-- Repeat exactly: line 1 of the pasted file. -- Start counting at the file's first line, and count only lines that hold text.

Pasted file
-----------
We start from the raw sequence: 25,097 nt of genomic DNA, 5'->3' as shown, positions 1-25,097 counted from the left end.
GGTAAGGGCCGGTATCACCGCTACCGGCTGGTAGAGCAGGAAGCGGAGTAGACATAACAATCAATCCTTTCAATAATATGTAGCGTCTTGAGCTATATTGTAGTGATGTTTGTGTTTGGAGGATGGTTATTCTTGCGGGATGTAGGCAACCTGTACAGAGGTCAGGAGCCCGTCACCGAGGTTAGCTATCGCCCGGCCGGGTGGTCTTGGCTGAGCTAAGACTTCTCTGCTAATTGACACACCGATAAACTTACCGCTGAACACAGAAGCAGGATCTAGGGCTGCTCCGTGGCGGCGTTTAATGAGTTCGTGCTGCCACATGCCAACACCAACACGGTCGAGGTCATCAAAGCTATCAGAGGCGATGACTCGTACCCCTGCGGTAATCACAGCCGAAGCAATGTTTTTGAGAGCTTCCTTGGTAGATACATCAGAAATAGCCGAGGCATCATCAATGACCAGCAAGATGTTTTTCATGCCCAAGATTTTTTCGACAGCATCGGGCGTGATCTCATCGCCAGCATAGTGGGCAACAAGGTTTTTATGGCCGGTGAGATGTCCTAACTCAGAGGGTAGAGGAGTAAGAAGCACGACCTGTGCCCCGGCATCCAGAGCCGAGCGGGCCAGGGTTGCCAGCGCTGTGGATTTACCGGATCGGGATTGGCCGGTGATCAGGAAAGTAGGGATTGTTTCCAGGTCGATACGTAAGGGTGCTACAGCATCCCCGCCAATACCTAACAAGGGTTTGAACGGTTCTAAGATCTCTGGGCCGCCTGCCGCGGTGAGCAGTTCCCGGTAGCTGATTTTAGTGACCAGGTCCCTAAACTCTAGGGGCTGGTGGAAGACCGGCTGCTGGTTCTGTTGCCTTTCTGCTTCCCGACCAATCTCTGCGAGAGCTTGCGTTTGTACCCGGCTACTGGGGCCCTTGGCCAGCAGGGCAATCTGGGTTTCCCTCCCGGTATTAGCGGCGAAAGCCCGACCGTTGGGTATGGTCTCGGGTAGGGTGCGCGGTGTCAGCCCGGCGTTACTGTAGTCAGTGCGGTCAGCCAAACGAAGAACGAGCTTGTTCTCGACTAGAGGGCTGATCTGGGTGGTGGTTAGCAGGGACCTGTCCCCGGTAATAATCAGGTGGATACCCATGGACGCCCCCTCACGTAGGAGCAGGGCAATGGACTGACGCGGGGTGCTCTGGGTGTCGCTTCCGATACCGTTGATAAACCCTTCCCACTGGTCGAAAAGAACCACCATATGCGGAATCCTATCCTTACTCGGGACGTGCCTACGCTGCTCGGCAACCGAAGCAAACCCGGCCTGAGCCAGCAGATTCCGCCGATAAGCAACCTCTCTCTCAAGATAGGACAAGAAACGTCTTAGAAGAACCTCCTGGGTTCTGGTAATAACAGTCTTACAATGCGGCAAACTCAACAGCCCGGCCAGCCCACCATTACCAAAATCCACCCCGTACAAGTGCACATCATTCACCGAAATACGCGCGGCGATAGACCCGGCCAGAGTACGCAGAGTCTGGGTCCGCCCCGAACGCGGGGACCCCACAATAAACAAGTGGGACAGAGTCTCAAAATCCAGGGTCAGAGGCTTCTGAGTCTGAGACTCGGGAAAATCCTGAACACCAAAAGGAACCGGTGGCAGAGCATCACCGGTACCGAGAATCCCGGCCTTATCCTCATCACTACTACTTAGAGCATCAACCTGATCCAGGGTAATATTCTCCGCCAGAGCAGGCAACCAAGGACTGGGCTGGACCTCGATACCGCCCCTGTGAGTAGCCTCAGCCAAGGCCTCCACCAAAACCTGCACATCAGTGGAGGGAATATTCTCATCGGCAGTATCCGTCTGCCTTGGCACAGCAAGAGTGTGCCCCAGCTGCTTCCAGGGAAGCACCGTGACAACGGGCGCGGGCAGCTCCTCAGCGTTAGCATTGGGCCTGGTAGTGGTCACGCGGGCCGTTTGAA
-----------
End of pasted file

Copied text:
We start from the raw sequence: 25,097 nt of genomic DNA, 5'->3' as shown, positions 1-25,097 counted from the left end.